I recently gave a talk on health to a group of about 50 men who are members of a Greek fraternal organization and I posed the question; How many of you know someone who is gluten sensitive? Probably two-thirds raised their hand. Had I posed the same question to a similar audience 10 years ago, I am guessing one person might have raised their hand.
I have had a few experiences recently that have strengthened my long held conviction that gluten is bad for many of us and can cause a lot of problems. The buzz in large part is being created by individuals who have chosen to go gluten-free (GF), feel better and become almost evangelical in their quest to spread the word. Also, their coworkers become curious when they notice the zealots have lost weight, seem in a better mood and “just look healthier”. Listen to me-this is not a fad. We will not be looking back twenty years from now saying “Can you believe all those gluten-free kooks have finally gone away?”. In fact, I see the ranks of the GF swelling as more people try it, feel better and never look back.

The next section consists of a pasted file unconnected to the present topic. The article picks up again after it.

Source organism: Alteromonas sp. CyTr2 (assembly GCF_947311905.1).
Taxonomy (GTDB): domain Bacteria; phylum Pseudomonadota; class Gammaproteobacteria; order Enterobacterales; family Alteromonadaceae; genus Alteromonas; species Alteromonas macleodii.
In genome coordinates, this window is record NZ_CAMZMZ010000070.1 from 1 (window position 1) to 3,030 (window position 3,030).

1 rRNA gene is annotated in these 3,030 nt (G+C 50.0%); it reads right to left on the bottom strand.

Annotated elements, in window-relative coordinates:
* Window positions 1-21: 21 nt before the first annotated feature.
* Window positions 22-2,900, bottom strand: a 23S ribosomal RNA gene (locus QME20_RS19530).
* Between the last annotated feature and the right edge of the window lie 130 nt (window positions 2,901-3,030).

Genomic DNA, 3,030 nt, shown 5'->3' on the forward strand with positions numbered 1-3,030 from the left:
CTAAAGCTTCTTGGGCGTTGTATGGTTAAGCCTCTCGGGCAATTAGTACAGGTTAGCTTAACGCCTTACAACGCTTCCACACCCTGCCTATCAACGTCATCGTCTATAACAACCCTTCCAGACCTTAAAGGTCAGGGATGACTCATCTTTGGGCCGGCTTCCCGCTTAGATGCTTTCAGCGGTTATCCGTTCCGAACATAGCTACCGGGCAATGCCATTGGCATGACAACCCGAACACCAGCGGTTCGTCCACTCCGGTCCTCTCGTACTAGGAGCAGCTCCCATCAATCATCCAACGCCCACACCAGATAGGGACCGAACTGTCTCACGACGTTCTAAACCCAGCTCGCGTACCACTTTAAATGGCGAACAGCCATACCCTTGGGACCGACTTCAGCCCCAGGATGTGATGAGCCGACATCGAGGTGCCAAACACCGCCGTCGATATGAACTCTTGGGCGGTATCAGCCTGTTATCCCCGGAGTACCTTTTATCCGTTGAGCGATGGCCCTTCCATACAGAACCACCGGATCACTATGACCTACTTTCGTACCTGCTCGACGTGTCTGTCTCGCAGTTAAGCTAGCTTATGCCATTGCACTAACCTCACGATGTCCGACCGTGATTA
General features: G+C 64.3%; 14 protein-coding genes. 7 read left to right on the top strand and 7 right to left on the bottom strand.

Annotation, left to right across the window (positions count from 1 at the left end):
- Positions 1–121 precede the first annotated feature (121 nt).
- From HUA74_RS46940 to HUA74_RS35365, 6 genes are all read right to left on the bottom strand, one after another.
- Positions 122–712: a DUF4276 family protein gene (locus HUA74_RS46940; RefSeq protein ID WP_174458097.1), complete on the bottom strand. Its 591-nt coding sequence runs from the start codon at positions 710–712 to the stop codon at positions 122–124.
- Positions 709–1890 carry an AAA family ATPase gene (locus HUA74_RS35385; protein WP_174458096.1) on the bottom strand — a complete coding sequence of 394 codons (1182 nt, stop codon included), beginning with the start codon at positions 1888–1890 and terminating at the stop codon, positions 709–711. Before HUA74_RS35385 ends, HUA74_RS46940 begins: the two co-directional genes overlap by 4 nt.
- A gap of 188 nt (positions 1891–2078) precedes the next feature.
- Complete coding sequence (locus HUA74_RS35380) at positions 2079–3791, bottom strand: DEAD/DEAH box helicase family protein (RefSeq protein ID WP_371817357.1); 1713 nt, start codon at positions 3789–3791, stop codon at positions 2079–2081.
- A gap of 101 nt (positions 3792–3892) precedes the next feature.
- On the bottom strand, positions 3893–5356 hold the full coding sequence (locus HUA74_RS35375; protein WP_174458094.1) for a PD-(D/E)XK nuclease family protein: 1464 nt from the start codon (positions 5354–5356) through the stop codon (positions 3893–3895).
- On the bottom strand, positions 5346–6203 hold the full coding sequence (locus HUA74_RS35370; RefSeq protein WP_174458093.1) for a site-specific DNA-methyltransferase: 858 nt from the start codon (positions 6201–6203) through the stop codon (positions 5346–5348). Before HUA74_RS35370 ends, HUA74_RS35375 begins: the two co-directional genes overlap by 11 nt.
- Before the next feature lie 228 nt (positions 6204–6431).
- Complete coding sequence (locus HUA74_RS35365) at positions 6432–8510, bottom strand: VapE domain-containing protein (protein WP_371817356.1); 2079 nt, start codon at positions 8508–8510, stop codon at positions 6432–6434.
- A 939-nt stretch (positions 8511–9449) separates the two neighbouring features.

Before I tell you about my recent experiences that have transformed me into an evangelical, GF, zealot please allow me to digress for a moment. As many of you know, I have had a long-standing interest in irritable bowel syndrome (IBS), food intolerances, and food sensitivities. What struck me early on when working with patients that had digestive problems was, when you fix the gut many of their other medical problems go away. It was Hippocrates who said “all disease begins in the gut”. This is sage advice for modern times and I have to agree wholeheartedly. If you are one of the ever growing percentage of the population who is sensitive to gluten, you need to eliminate it from your diet.